The Weasley twins interrupt the OWLs (Ordinary Wizarding Exams) in revolt against Umbridge's oppressive regime. The twins (played by James and Oliver Phelps) have been a fairly irritating staple of the franchise since The Philosopher's Stone , but they finally get a decent moment here.
It's nice to see Umbridge's authority upset, and the twins do cause disruption in truly spectacular style, flying through the Great Hall, setting off all manner of fireworks. No surprise that they go on to run their own joke shop, seen in Part VI .
From the Great Hall to the dorms
One of the most enchanting thing about Hogwarts has got to be the feasts. For one thing, they take place in the Great Hall, which is always decorated with impressive floating decorations.
After a welcome feast in the hall, a prefect escorts the young'uns to their dorms via the magic stairwell.
It's an impressive enough stairwell as it is, set inside an enormous atrium bedecked with magic talkative paintings. Charming and exciting, old-worldy yet familiar, it's like a homely fantasy fortress come to life, and it will become a permanent, familiar fixture with the Harry Potter movie-verse.
Part V is littered with disturbing dreams of Harry's, including one in which he sees the highly bizarre (and just a little creepy) image of Voldemort suited and booted at the train station.
The most shocking dream he has is the one in which Ron's ever amiable father Arthur (Mark Williams) is bludgeoned within the Department of Mysteries. Heavy stuff for a family film.
Corporal Punishment, Snape-style
Snape demonstrates a simple approach to behaviour management while Harry and Ron are discussing the complexities of inviting girls to the ball.
When a little double-twatting round the head with a pair of leather-bound books fails to get the pair concentrating on their work, he sneaks up behind them, rolls up his sleeves and shoves their heads down into their exercise books.
One of the great (and rare) Snape scenes in which he has virtually no dialogue.
Imelda Staunton's Dolores Umbridge took on the coveted position of Defence Against the Dark Arts teacher for Harry's fifth year, and the Ministry official soon makes her presence keenly felt throughout the school, as she gradually works her way towards becoming the acting headmistress.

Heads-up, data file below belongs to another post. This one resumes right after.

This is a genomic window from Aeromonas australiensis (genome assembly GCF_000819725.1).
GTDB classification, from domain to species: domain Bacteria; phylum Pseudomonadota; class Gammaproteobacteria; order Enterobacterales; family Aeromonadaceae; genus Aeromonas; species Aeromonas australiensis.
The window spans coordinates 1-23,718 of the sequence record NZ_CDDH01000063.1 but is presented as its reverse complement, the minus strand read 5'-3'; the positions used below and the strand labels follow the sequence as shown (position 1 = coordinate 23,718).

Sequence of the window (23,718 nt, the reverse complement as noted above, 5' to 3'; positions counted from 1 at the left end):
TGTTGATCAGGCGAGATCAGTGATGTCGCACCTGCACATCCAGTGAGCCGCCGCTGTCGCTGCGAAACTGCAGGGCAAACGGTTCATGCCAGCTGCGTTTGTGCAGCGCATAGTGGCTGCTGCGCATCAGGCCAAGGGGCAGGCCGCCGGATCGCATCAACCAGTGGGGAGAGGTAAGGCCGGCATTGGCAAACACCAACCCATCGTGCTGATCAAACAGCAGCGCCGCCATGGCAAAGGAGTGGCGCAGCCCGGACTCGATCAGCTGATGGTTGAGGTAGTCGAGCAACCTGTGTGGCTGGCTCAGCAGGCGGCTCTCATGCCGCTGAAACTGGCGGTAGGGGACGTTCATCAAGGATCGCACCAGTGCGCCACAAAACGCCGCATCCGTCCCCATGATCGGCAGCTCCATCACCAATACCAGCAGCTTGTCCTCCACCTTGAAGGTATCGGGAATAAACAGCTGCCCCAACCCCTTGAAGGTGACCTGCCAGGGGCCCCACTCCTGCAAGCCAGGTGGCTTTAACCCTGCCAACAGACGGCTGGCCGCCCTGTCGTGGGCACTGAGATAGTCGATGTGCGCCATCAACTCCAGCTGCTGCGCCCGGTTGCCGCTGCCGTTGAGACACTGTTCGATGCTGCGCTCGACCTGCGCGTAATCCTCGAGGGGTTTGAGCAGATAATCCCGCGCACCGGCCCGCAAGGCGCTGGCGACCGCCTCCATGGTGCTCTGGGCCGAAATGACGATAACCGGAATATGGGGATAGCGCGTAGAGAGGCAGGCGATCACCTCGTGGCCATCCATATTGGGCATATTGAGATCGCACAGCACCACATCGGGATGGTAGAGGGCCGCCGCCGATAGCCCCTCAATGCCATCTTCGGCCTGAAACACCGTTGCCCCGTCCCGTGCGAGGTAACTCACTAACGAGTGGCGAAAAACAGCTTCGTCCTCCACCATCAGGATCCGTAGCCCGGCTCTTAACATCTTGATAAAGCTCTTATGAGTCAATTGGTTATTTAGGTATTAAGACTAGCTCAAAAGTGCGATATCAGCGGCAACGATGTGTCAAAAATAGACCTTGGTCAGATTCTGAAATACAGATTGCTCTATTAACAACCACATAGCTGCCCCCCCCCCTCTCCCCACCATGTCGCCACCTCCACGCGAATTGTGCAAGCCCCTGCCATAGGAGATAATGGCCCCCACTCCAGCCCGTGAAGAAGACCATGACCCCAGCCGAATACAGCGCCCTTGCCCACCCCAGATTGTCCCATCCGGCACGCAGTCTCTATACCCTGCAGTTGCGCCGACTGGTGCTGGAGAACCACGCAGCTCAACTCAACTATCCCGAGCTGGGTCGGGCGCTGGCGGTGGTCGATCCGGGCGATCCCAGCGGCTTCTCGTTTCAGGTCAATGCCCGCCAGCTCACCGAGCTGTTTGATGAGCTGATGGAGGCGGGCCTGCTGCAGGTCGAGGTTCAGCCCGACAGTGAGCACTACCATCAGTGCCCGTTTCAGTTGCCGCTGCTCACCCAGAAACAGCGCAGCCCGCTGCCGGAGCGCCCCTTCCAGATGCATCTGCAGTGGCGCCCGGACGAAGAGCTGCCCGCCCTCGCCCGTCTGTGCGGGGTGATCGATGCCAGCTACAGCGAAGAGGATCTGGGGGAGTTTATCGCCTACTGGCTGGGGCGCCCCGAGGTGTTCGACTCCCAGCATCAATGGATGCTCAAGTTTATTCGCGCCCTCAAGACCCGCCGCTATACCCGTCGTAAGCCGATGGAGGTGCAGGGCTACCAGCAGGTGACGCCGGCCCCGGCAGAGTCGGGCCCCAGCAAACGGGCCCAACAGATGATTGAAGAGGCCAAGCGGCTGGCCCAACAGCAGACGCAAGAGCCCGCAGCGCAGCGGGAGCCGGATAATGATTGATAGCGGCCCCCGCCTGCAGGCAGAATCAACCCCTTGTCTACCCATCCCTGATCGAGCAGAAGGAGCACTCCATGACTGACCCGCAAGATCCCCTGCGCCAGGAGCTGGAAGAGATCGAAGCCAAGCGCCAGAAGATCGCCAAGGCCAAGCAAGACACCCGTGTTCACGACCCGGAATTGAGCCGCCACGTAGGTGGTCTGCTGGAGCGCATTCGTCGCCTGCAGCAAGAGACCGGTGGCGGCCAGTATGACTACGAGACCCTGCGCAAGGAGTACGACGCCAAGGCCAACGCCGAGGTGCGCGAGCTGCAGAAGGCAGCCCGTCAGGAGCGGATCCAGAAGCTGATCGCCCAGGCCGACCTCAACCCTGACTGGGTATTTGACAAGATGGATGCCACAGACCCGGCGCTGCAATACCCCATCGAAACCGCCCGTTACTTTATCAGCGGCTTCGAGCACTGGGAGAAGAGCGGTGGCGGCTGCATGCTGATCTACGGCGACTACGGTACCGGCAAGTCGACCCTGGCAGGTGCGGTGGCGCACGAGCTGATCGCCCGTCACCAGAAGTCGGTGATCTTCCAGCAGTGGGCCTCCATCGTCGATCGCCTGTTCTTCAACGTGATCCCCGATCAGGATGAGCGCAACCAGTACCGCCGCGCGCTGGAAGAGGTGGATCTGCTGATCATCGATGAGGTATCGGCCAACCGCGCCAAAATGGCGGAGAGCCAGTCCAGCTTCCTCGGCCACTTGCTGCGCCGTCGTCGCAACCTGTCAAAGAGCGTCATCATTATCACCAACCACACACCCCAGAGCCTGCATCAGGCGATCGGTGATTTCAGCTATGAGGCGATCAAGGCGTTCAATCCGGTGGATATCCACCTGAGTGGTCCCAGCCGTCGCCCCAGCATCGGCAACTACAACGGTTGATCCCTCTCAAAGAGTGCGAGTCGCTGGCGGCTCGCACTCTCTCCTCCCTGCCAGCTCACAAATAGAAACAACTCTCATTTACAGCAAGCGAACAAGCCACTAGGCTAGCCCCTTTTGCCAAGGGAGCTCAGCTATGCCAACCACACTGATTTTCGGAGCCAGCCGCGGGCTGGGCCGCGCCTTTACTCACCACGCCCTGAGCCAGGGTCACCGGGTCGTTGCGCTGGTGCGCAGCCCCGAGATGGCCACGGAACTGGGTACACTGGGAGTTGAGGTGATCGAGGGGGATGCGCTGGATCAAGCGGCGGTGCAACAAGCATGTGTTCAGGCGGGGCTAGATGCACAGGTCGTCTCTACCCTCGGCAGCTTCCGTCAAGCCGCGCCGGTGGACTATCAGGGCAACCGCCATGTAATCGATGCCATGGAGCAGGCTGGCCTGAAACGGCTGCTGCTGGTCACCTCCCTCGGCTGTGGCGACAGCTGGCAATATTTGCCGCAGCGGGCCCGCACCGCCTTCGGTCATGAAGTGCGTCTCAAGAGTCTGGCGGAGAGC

Despite her pinkly-suited, perma-grinning appearance, she's a terrifying adversary, gradually enforcing ridiculous Ministry rules as she whips the school into line.
Her scariest moment, though, has got to be when she gives Harry lines. Inside her office, which is covered with mewing kitten plates, Harry writes the line 'I must not tell lies' with her inkless quill, and sees the words scratching bloodily into his hand.
Welcome to London
Hagrid takes Harry to London to get him kitted out for his first term at Hogwarts. Instead of taking the lad to WHSmiths to get a pencil case and an unnecessary amount of erasers, they go to Diagon Alley, a cobbled, winding high street for wizards.
From the collapsible brick wall that opens to reveal the bustling street scene, to the goblin-run Gringott's bank, crossing the boundary into the other world captures the wonderment of the franchise perfectly.
Welcome to the Ministry
Harry is summoned to a hearing at the Kafka-esque Ministry after he casts a spell outside of Hogwarts (to repel the Dementors in the underpass). The fifth movie is not as incident-packed as its predecessors, but there's still plenty to marvel at.
Take the set design in the Ministry. Rowling's pages are brought to life within the Orwellian building, where the slick, tiled interior is still underscored with defiantly old-worldy magical touches.
Harry is taken to the hideout for secret wizarding organisation The Order of the Phoenix, and its reveal is as good a moment of reality-sorcery juxtaposition as you'll see in the franchise.
The secret headquarters are unveiled when a posh-looking London terrace magically extends to reveal an extra, hidden lodging. It's a moment that's pure Harry Potter , convincing the audience that the wizarding realm and our own really do co-exist neatly next to one another.
Barty Crouch Jr.
David Tennant has a brief but pivotal role in Goblet of Fire as Death Eater and Voldemort assister Barty Crouch Jr.
In the closing scenes in which he's uncovered as the man behind the series of events that led to Voldemort's rebirth, Tennant brings a big-screen charisma to the slippery, nervy villain that suggests he could have been a massive movie star if he didn't spend the rest of the decade dominating TV screens as Doctor Who.
Voldemort's memory bank
Dumbledore gives Harry a glimpse into the past when he reveals his first encounter with the young Tom Riddle, the boy who would grow up to be Lord Voldemort.
The inky water effect is neatly done, but it's the haunting performance of Hero Fiennes-Tiffin (Ralph's nephew) that'll stick with you. It's also a nice opportunity to get a glimpse of the younger, less-greyly bearded Dumbledore.